The leaves are turning yellow and Western’s campus has once again been occupied by a fearsome enemy.
Nearly every student has witnessed the erratic bouts of violence from these creatures around campus, or at least heard Homeric stories of geese defending their inconvenient nest sites against absentminded students.
But despite their distaste — or some may even say hatred — for students wandering by their stomping grounds, Canada Geese often settle in the middle of the most populated areas of campus.
A recent study from South Carolina used radio tracking to identify the main migratory flyways of eastern Canada Goose populations. Western University lies near two of three main migratory pathways in eastern Canada: the Mississippi and the Atlantic flyways. Campus is situated in the Great Lakes region, which is a major stop-over point before migrating birds continue their journey south across Lake Eerie or north to northern Quebec.
Waterways like the Thames River "are used as stopovers" for migrating waterfowl, such as geese, according to Jody Allair from Birds Canada. Western's lush lawns and the nearby river provide Canada Geese the opportunity to refuel before continuing on their nearly 3,000 kilometre journey between their northern breeding grounds around James Bay and their wintering grounds in northeastern United States.
This would explain their special liking for University College Hill and the Western soccer fields.
Over the years, several goose couples have settled down to raise their goslings among Western students. It seems that geese throughout southern Ontario find university campuses appealing — goose nesting is equally prevalent at other southern Ontario universities, like the University of Waterloo, as displayed by the Waterloo “Goose Watch” map.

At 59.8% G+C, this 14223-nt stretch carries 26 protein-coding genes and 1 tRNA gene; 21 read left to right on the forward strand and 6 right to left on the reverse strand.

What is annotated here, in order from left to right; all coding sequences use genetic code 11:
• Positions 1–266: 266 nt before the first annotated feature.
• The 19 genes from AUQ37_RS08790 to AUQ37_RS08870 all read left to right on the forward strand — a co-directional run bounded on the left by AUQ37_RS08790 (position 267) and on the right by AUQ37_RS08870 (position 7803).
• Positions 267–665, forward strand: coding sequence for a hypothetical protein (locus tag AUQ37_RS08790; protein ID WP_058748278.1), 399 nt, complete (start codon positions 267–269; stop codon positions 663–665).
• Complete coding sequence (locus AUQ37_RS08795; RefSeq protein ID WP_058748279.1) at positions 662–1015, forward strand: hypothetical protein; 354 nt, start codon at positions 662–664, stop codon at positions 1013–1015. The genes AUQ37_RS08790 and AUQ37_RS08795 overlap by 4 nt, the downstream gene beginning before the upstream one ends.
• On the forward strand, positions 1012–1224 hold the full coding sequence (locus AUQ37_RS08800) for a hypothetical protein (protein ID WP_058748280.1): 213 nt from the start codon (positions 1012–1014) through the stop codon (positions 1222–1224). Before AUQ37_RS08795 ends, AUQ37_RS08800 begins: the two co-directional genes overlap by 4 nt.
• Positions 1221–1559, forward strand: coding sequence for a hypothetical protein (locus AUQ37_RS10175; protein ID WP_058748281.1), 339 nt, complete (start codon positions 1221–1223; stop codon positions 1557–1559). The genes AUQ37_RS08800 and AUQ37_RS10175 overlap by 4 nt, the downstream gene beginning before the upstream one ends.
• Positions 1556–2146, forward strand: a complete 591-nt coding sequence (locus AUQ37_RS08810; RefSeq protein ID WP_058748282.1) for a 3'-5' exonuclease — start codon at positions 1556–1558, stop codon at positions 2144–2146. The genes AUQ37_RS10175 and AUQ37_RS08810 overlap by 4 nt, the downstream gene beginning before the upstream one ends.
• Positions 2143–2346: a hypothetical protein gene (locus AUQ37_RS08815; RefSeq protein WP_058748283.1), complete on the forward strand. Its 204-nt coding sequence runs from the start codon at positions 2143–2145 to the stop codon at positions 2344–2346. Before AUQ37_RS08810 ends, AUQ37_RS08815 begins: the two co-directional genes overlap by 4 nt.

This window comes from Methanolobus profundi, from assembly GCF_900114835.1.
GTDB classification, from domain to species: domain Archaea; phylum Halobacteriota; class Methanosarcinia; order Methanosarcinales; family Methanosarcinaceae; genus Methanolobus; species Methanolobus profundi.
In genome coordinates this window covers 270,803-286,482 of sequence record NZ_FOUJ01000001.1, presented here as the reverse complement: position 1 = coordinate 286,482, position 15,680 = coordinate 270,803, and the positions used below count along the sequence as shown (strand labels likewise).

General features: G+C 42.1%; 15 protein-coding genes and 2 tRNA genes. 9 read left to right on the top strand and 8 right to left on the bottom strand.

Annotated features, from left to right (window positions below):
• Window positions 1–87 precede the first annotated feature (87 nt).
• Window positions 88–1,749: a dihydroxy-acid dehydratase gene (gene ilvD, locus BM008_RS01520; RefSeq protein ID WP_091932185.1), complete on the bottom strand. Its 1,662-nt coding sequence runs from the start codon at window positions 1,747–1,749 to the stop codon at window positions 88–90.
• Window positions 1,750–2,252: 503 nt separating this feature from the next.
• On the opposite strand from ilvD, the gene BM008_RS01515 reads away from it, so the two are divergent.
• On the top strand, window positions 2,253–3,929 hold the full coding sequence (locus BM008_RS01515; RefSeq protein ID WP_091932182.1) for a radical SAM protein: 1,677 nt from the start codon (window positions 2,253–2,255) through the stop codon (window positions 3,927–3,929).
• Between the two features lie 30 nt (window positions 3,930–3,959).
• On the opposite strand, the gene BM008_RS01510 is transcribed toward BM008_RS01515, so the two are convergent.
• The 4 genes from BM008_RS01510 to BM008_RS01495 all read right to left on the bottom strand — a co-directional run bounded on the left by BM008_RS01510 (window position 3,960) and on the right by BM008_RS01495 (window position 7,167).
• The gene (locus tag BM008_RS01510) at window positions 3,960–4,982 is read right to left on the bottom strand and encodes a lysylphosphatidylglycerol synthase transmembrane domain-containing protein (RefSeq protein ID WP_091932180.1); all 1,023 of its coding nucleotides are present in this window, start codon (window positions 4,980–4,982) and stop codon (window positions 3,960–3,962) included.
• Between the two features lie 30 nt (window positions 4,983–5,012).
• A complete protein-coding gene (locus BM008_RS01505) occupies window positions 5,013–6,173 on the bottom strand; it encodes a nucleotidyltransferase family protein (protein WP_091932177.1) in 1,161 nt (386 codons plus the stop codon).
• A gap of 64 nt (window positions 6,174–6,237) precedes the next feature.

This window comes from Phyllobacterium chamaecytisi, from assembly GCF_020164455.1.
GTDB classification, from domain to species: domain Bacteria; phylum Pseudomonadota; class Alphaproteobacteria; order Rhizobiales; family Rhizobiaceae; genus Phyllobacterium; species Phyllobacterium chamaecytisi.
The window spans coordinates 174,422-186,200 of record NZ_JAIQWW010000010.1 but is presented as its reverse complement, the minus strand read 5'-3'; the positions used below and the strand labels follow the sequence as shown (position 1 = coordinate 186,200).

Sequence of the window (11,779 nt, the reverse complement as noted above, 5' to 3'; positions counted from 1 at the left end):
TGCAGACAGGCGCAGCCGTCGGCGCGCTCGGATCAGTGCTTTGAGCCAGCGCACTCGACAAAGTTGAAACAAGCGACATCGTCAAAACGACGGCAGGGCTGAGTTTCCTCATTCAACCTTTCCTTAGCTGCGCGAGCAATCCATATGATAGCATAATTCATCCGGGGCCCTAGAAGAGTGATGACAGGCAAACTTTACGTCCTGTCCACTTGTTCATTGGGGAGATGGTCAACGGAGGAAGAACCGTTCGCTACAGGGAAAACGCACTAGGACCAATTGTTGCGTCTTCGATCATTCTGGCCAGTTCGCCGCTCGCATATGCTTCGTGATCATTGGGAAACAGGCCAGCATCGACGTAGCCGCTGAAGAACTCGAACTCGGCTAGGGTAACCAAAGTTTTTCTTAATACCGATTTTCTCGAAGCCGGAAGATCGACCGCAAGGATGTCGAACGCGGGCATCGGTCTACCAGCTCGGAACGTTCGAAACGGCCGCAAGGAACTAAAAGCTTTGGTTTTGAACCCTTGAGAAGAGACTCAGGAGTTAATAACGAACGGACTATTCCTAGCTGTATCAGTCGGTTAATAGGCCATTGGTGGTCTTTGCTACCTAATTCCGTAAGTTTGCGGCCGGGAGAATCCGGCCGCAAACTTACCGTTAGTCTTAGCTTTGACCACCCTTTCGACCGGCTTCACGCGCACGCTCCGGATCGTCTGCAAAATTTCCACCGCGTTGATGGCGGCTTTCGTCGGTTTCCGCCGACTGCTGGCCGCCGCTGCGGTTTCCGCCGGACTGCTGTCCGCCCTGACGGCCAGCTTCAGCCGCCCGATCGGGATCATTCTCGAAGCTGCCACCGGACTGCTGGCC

Allair said geese nesting on campus stay put instead of migrating — they are a "relatively new population" in the Great Lakes region. They take advantage of the plentiful green lawns and open water found in urban settings to forage easily all year round and nest in this "prime foraging habitat."
So, the next time you see a flock of Canada Geese on campus, don’t be so quick to dismiss them as big bullies or annoying pests. After all, students who travel regularly can relate to how cranky people get when stuck in a layover, waiting to complete the next leg of an international flight. Nevertheless, one may still question their judgment for raising a family so near the dubious influence of all these crazy, wild Western students.